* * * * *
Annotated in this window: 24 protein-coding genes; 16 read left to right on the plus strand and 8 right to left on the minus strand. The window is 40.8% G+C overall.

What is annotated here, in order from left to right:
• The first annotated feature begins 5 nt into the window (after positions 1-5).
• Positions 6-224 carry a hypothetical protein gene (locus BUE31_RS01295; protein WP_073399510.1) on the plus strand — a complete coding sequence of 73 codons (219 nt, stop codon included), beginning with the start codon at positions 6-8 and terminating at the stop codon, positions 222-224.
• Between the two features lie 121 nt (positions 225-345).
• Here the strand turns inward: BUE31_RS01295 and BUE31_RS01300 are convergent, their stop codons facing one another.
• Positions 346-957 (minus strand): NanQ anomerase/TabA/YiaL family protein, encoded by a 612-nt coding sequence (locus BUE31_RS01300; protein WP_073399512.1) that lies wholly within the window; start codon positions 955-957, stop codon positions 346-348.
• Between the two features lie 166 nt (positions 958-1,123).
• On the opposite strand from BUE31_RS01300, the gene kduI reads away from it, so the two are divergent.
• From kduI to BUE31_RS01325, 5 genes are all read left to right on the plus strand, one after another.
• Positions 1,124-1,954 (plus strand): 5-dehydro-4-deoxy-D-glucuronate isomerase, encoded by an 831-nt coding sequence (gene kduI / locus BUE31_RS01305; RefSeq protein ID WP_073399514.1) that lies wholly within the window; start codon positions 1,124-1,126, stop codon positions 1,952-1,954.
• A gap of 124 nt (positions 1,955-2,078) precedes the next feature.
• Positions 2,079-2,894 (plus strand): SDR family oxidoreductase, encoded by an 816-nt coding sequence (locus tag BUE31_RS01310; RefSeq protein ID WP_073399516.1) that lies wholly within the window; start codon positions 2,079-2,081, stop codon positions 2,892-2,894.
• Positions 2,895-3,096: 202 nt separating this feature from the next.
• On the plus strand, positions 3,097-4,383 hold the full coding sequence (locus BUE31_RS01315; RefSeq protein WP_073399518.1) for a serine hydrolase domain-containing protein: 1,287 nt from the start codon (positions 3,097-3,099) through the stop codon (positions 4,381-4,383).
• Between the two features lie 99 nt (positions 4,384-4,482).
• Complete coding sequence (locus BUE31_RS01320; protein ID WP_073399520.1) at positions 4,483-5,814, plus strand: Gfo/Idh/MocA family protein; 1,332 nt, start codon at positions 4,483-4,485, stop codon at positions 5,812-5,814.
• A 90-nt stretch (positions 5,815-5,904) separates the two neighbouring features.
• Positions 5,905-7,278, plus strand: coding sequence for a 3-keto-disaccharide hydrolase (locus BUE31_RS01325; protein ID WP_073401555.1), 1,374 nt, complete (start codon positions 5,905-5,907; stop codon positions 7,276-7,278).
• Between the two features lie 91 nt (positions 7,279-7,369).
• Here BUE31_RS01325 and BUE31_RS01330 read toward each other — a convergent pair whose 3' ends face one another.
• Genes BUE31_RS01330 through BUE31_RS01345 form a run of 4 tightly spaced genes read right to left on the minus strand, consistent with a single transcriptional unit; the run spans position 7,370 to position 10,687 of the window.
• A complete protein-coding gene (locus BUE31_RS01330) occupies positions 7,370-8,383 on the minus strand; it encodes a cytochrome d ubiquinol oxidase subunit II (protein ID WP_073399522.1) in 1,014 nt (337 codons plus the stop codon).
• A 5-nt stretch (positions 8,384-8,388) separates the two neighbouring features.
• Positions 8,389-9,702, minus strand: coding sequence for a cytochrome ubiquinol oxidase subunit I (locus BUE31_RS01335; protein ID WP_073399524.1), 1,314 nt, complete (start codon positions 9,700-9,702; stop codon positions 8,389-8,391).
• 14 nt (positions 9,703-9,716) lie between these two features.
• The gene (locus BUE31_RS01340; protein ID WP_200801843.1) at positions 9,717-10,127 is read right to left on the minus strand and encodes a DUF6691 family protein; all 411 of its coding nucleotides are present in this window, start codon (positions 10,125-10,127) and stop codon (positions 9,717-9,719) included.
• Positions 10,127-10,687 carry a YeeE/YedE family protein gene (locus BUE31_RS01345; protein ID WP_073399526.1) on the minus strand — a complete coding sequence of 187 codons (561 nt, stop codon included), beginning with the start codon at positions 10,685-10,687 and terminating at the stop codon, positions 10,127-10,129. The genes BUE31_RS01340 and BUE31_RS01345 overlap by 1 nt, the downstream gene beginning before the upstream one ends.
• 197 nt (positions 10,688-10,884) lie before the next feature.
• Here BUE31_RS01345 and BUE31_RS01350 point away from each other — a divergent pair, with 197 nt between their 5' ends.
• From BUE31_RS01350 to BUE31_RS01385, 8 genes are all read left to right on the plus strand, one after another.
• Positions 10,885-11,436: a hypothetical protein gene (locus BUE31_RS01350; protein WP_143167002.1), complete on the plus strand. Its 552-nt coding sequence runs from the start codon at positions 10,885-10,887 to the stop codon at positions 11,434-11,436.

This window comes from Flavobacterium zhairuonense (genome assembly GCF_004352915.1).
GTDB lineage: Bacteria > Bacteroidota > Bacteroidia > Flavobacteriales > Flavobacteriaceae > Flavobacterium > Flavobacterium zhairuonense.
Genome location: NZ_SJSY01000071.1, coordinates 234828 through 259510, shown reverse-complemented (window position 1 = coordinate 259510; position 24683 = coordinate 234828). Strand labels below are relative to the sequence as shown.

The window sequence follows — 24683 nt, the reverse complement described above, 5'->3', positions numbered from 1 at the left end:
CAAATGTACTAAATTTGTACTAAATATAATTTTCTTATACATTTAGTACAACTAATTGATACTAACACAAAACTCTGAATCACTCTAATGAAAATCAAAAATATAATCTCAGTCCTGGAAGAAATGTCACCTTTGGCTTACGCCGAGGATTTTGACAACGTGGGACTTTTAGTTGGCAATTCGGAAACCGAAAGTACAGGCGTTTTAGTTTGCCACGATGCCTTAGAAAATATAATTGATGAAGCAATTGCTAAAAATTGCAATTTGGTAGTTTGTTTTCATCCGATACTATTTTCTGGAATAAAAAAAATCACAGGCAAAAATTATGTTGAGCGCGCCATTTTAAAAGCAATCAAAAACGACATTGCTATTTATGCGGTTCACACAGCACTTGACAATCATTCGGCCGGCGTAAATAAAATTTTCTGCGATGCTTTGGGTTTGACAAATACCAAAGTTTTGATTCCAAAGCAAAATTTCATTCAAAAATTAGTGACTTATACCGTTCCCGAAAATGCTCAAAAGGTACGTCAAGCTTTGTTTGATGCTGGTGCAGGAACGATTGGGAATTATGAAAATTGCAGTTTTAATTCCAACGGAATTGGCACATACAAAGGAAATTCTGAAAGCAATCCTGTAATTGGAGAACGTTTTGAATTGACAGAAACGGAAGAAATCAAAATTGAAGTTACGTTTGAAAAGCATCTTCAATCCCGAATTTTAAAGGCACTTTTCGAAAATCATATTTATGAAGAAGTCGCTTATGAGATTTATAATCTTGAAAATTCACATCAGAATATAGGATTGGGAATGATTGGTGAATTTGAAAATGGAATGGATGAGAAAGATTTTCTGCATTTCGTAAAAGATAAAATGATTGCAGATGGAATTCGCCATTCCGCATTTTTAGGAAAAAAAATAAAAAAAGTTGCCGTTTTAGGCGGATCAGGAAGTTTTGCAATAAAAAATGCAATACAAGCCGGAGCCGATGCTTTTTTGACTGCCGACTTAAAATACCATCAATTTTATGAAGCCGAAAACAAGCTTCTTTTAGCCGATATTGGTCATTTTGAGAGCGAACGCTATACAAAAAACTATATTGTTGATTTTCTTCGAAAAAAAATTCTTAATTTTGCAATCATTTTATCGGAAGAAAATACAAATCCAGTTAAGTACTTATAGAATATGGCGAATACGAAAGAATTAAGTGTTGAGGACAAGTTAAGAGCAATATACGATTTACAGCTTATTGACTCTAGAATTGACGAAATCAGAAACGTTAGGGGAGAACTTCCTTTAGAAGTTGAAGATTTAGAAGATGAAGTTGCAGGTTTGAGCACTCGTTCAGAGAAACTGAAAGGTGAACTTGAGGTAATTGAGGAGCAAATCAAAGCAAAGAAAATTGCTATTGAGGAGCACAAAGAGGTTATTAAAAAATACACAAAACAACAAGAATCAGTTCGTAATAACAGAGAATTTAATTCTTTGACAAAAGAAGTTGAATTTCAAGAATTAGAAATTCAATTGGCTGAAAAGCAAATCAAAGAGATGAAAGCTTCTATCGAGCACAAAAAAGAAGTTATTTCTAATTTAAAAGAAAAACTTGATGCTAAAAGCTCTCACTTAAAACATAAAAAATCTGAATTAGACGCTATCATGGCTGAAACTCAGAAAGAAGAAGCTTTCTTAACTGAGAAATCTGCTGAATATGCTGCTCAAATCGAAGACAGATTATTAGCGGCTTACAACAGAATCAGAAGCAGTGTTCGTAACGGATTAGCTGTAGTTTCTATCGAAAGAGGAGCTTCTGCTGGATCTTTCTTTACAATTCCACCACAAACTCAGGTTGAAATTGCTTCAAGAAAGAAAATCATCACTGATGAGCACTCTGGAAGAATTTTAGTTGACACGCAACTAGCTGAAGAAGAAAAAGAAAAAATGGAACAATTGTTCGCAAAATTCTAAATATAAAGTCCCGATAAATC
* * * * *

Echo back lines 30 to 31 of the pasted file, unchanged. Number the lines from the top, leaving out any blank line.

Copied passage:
• Here BUE31_RS01345 and BUE31_RS01350 point away from each other — a divergent pair, with 197 nt between their 5' ends.
• From BUE31_RS01350 to BUE31_RS01385, 8 genes are all read left to right on the plus strand, one after another.